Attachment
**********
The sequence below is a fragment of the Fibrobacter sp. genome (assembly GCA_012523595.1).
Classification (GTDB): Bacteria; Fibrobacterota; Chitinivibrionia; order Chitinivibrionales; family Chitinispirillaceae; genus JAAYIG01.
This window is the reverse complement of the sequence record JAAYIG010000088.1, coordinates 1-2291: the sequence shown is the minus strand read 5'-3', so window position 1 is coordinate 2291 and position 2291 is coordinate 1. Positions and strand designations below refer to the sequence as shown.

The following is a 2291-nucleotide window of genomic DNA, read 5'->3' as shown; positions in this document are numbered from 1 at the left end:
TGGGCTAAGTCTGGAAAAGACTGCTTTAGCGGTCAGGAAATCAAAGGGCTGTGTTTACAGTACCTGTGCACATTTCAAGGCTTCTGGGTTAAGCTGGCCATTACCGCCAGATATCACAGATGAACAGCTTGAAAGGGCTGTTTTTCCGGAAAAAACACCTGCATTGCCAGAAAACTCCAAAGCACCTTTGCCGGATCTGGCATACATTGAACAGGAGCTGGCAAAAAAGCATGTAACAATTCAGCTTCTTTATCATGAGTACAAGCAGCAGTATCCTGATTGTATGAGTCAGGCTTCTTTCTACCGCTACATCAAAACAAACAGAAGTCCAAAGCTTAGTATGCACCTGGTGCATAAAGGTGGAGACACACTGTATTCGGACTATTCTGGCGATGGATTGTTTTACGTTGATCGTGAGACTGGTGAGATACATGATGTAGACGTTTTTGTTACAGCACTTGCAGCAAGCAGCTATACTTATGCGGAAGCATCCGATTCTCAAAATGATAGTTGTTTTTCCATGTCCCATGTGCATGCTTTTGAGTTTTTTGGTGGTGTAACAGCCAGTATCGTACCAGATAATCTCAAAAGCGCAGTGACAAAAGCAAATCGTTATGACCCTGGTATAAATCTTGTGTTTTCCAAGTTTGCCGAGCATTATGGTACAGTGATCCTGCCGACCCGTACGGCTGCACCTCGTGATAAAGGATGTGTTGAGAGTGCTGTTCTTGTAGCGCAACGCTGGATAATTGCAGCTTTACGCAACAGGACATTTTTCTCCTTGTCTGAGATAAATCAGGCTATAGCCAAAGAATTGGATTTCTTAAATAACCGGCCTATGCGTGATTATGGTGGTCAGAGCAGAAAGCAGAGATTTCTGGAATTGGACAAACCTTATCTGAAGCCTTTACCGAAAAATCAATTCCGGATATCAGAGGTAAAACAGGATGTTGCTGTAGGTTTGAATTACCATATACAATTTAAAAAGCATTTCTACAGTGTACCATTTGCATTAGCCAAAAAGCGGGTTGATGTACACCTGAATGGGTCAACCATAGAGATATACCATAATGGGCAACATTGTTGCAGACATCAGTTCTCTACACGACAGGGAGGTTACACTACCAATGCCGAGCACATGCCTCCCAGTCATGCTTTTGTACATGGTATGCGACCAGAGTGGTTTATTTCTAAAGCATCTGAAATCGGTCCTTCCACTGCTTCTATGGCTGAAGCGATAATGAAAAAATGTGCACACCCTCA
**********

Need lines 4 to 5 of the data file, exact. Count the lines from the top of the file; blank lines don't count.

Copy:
The following is a 2291-nucleotide window of genomic DNA, read 5'->3' as shown; positions in this document are numbered from 1 at the left end:
TGGGCTAAGTCTGGAAAAGACTGCTTTAGCGGTCAGGAAATCAAAGGGCTGTGTTTACAGTACCTGTGCACATTTCAAGGCTTCTGGGTTAAGCTGGCCATTACCGCCAGATATCACAGATGAACAGCTTGAAAGGGCTGTTTTTCCGGAAAAAACACCTGCATTGCCAGAAAACTCCAAAGCACCTTTGCCGGATCTGGCATACATTGAACAGGAGCTGGCAAAAAAGCATGTAACAATTCAGCTTCTTTATCATGAGTACAAGCAGCAGTATCCTGATTGTATGAGTCAGGCTTCTTTCTACCGCTACATCAAAACAAACAGAAGTCCAAAGCTTAGTATGCACCTGGTGCATAAAGGTGGAGACACACTGTATTCGGACTATTCTGGCGATGGATTGTTTTACGTTGATCGTGAGACTGGTGAGATACATGATGTAGACGTTTTTGTTACAGCACTTGCAGCAAGCAGCTATACTTATGCGGAAGCATCCGATTCTCAAAATGATAGTTGTTTTTCCATGTCCCATGTGCATGCTTTTGAGTTTTTTGGTGGTGTAACAGCCAGTATCGTACCAGATAATCTCAAAAGCGCAGTGACAAAAGCAAATCGTTATGACCCTGGTATAAATCTTGTGTTTTCCAAGTTTGCCGAGCATTATGGTACAGTGATCCTGCCGACCCGTACGGCTGCACCTCGTGATAAAGGATGTGTTGAGAGTGCTGTTCTTGTAGCGCAACGCTGGATAATTGCAGCTTTACGCAACAGGACATTTTTCTCCTTGTCTGAGATAAATCAGGCTATAGCCAAAGAATTGGATTTCTTAAATAACCGGCCTATGCGTGATTATGGTGGTCAGAGCAGAAAGCAGAGATTTCTGGAATTGGACAAACCTTATCTGAAGCCTTTACCGAAAAATCAATTCCGGATATCAGAGGTAAAACAGGATGTTGCTGTAGGTTTGAATTACCATATACAATTTAAAAAGCATTTCTACAGTGTACCATTTGCATTAGCCAAAAAGCGGGTTGATGTACACCTGAATGGGTCAACCATAGAGATATACCATAATGGGCAACATTGTTGCAGACATCAGTTCTCTACACGACAGGGAGGTTACACTACCAATGCCGAGCACATGCCTCCCAGTCATGCTTTTGTACATGGTATGCGACCAGAGTGGTTTATTTCTAAAGCATCTGAAATCGGTCCTTCCACTGCTTCTATGGCTGAAGCGATAATGAAAAAATGTGCACACCCTCA